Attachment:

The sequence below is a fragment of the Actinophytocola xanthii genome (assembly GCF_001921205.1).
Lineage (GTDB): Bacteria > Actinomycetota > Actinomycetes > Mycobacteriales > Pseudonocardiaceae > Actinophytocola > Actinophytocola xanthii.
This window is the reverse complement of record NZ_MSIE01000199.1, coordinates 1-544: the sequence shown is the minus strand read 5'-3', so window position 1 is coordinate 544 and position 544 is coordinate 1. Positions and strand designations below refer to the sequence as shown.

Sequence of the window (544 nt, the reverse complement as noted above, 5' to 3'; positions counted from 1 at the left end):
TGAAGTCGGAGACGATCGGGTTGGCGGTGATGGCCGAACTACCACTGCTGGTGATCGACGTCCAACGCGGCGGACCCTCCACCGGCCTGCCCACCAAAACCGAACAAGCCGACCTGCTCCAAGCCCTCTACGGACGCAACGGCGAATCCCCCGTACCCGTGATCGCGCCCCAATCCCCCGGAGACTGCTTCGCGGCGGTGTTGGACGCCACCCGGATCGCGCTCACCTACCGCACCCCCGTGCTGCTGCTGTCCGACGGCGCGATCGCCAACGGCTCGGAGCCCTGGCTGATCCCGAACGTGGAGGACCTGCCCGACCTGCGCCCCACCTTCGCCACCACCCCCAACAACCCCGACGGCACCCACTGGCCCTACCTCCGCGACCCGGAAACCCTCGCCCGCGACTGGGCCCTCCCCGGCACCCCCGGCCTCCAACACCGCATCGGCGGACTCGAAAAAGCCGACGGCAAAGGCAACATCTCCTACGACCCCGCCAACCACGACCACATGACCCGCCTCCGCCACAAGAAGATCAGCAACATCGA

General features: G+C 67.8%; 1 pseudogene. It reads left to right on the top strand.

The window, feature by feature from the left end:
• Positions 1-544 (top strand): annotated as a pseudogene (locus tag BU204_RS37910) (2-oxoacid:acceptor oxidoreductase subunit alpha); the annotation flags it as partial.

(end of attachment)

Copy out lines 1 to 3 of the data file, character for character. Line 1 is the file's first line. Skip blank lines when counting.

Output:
The sequence below is a fragment of the Actinophytocola xanthii genome (assembly GCF_001921205.1).
Lineage (GTDB): Bacteria > Actinomycetota > Actinomycetes > Mycobacteriales > Pseudonocardiaceae > Actinophytocola > Actinophytocola xanthii.
This window is the reverse complement of record NZ_MSIE01000199.1, coordinates 1-544: the sequence shown is the minus strand read 5'-3', so window position 1 is coordinate 544 and position 544 is coordinate 1. Positions and strand designations below refer to the sequence as shown.